We've previously noted WorldNetDaily's disparate treatement of perpetrators of terrorism: quick to blame religion when the perpetrator is or perceived to be Muslim, but refraining from assigning motives when the shooter is white.
WND's Art Moore did that again in a March 21 article on Mark Conditt, believed to the perpetrator of a string of bombing attacks in the Austin, Texas, area. But not only was Conditt white, he was homeschooled -- and WND is such a proponent of homeschooling that doing so is almost a prerequisite for working there (not that it's hiring anyone right now due to its financial crisis, of course).
Moore soft-pedals Conditt's homeschooling ties and makes sure to frame him as a man who was merely in "darkness":
“Devastated” and “broken” relatives of suspected Austin bomber Mark Anthony Conditt expressed shock that he was behind the deadly attacks over the past three weeks, saying they had “no idea of the darkness” he was in.
Neighbors have told reporters the Conditts were a “godly” Christian family that homeschooled their four children and held Bible studies in their home. They described Mark Conditt as a quiet, polite, “nerdy” boy who was not violent.
Early Wednesday, FBI and law-enforcement officials told reporters they still do not have a motive for the series of four attacks that still has the entire community on edge, with warnings of the possibility that explosive parcels are still in circulation. Conditt is believed to be responsible for six bombs that killed at least two people and wounded five.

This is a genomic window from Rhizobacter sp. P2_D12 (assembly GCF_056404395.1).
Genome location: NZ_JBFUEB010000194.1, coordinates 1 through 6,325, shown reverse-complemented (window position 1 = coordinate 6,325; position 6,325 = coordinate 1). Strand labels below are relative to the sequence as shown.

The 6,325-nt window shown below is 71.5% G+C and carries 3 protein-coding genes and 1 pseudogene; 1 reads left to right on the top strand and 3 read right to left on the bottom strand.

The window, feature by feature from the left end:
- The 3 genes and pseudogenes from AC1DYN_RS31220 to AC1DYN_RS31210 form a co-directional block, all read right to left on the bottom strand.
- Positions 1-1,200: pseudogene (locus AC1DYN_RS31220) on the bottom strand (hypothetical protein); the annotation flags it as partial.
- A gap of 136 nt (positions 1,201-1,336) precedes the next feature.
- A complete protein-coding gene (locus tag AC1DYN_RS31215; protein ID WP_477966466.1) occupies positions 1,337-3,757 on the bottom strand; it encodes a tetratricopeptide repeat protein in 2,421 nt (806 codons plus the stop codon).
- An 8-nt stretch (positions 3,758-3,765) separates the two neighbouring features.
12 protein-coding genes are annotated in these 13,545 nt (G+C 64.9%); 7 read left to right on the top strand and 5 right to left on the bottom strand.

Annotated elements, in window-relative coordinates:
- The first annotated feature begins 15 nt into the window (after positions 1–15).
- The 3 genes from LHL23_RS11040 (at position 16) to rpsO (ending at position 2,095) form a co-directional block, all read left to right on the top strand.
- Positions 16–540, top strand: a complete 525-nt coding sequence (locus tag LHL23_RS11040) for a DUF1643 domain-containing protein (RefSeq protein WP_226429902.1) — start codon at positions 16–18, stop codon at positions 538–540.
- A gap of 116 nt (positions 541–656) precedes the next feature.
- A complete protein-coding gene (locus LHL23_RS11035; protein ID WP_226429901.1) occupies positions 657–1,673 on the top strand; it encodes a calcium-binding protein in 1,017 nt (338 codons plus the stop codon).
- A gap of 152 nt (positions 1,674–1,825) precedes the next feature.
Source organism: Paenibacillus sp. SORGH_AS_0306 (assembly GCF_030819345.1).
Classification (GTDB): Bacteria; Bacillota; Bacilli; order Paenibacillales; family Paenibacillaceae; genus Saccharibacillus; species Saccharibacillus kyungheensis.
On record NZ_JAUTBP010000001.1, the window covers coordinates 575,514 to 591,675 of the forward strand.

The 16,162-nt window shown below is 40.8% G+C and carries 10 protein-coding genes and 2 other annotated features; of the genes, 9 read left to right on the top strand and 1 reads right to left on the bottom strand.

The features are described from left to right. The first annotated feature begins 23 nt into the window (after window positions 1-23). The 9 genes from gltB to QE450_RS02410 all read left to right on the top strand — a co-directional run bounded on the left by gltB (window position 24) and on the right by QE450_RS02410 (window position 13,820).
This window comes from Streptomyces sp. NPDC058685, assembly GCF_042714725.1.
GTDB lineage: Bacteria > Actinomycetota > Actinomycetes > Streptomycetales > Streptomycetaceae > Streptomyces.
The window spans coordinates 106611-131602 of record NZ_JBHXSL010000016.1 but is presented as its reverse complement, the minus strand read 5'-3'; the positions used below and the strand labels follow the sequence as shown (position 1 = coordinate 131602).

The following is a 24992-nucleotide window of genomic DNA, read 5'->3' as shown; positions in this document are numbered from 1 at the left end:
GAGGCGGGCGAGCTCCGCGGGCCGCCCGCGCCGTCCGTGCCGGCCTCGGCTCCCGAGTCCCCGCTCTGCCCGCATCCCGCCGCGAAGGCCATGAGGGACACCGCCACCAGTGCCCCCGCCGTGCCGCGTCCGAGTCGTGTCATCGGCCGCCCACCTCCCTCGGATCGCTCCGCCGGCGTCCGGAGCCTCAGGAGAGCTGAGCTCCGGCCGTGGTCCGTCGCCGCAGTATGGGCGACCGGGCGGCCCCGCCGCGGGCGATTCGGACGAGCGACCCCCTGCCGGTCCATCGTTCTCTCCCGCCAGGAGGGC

But at a news conference late Wednesday, Austin Police Chief Brian Manley said Conditt recorded a 25-minute-long “confession” to his crimes on his phone, which was found in his possession after his confrontation with police. In the recording, he described creating seven devices, including one he blew up to kill himself “with a level of specificity,” including their differences, Manley said.
The police chief said the suspect did not mention “anything about terrorism, nor does he mention anything about hate.
The message, Manley said, is “the outcry of a very challenged young man talking about challenges in his personal life.”
Toward the end of the article, though, Moore did hint at a possible dark side to Conditt's homeschooling:
The Houston Chronicle spoke with a man it did not name who worked with Conditt’s father and spent time at the family’s home.
He described the Conditts as a “very conservative” and “loving” family didn’t want their children to see “the bad stuff in society.”
“It was a very ‘us versus them’ type of household,” he said. “I’m guessing that was a catalyst that led Mark to believe what he thought.”
The man said he regularly attended get-togethers at the Conditt home he said were “not a cult” but may have been mistaken for one.
“They were always mentoring us on how to raise our family and how to be good parents to our kids in the society they lived in,” he told the Houston paper.
“They were always trying to help people achieve more, as long as it fell in line with what they believed in.”
This is the only "news" story WND has done on Conditt, and no opinion column has yet been dedicated to him. Apparently, a homeschooled terrorist is much harder to demagogue than a Muslim one.